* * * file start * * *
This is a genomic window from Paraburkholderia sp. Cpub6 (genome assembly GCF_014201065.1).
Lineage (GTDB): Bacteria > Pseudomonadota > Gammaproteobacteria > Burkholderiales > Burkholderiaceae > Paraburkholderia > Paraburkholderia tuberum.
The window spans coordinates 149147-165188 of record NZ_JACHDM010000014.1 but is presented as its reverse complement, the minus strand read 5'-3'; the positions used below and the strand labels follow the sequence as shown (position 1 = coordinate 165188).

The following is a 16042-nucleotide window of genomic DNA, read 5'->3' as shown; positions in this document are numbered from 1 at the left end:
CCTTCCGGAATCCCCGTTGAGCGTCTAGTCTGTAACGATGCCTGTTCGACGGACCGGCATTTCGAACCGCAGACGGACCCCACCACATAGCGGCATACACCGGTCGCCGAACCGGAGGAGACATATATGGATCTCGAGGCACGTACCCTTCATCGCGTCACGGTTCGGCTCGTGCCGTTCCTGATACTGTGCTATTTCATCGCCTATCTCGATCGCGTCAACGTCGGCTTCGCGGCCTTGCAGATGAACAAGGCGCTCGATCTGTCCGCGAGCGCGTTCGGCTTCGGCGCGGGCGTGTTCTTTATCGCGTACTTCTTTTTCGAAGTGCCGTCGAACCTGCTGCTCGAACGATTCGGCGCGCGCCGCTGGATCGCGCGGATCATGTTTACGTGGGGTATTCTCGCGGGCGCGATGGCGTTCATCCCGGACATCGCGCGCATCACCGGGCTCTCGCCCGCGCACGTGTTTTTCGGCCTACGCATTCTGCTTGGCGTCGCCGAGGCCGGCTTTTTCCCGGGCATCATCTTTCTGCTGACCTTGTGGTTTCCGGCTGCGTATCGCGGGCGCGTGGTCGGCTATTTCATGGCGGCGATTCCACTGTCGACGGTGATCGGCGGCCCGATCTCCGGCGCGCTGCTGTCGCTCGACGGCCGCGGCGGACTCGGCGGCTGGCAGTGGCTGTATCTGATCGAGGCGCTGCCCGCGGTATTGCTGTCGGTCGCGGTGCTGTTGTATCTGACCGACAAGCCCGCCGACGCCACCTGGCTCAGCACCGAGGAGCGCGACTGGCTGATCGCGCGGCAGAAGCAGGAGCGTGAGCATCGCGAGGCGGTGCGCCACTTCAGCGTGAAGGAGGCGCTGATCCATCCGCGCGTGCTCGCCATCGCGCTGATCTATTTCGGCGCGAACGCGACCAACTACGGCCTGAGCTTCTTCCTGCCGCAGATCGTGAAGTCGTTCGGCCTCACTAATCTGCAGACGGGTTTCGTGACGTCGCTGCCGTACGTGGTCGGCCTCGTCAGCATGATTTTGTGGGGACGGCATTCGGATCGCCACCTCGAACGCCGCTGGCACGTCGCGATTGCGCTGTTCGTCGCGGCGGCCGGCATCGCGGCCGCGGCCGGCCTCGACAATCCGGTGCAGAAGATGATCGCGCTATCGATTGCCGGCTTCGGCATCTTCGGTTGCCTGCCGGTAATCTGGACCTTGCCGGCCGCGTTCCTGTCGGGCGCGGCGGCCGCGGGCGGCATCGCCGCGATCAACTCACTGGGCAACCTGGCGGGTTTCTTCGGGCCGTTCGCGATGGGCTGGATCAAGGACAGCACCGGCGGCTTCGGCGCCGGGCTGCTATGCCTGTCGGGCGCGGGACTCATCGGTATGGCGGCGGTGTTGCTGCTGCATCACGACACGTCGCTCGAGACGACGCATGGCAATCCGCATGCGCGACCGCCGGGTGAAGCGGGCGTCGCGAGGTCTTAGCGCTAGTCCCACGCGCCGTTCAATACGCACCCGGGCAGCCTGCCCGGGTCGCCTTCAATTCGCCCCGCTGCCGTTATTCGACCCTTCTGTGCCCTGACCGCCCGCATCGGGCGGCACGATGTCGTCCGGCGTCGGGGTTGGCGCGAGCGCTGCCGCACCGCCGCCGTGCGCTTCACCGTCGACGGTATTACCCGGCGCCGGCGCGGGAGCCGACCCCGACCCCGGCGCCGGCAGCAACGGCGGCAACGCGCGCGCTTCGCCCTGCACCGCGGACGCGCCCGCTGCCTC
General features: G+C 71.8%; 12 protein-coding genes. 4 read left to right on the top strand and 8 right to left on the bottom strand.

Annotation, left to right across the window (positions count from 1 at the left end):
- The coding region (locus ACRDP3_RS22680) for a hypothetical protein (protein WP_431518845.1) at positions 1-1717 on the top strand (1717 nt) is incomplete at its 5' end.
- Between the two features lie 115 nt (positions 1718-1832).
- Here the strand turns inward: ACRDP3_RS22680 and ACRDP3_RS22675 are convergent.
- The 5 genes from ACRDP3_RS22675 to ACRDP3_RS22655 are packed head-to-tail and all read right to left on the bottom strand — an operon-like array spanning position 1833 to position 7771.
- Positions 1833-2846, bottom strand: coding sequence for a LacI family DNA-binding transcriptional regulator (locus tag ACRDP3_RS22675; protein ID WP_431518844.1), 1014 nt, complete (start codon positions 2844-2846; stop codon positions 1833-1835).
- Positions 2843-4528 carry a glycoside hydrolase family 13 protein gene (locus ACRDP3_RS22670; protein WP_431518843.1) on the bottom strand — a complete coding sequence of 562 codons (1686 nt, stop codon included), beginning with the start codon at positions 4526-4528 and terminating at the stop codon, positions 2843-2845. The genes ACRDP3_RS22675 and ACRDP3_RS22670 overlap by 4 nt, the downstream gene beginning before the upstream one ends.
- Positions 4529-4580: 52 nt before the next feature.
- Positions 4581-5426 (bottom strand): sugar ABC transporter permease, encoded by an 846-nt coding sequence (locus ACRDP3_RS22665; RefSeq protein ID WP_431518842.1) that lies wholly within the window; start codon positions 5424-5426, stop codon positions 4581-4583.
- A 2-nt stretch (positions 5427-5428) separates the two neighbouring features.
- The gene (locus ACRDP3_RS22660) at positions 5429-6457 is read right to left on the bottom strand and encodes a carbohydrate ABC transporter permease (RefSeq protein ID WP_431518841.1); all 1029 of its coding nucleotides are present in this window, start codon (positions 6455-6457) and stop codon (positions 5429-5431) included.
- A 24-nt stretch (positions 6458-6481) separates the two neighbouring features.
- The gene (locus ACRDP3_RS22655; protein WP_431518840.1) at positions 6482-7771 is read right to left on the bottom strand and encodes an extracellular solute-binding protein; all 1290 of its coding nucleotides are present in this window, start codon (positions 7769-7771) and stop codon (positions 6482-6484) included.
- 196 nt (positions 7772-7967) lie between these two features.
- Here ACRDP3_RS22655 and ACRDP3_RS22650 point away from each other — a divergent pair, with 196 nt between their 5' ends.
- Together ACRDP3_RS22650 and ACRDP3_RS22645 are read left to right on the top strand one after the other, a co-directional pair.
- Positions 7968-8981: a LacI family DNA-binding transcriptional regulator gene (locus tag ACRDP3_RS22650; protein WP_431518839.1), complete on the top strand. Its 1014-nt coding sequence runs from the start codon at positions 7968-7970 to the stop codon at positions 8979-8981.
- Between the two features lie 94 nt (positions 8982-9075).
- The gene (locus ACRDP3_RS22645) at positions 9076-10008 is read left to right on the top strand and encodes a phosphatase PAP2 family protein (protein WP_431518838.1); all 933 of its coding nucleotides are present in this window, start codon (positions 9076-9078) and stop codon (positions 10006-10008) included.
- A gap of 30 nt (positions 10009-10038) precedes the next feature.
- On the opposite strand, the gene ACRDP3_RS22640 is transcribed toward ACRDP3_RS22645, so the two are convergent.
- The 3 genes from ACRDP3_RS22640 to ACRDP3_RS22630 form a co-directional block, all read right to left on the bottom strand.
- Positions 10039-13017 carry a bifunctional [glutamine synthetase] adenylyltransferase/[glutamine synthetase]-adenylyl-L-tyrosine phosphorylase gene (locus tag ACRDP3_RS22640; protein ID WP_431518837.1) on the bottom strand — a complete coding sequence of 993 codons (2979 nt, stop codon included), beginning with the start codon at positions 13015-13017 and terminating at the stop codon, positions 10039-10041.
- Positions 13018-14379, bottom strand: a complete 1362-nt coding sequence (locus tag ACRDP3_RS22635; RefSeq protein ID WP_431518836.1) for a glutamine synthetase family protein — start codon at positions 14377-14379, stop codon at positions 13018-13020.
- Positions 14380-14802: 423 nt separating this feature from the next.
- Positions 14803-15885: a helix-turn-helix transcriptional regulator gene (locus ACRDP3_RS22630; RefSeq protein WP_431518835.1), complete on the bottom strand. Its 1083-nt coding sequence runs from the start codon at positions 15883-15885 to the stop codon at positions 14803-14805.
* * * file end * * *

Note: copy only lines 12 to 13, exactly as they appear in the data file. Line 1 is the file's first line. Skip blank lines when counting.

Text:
- Positions 1833-2846, bottom strand: coding sequence for a LacI family DNA-binding transcriptional regulator (locus tag ACRDP3_RS22675; protein ID WP_431518844.1), 1014 nt, complete (start codon positions 2844-2846; stop codon positions 1833-1835).
- Positions 2843-4528 carry a glycoside hydrolase family 13 protein gene (locus ACRDP3_RS22670; protein WP_431518843.1) on the bottom strand — a complete coding sequence of 562 codons (1686 nt, stop codon included), beginning with the start codon at positions 4526-4528 and terminating at the stop codon, positions 2843-2845. The genes ACRDP3_RS22675 and ACRDP3_RS22670 overlap by 4 nt, the downstream gene beginning before the upstream one ends.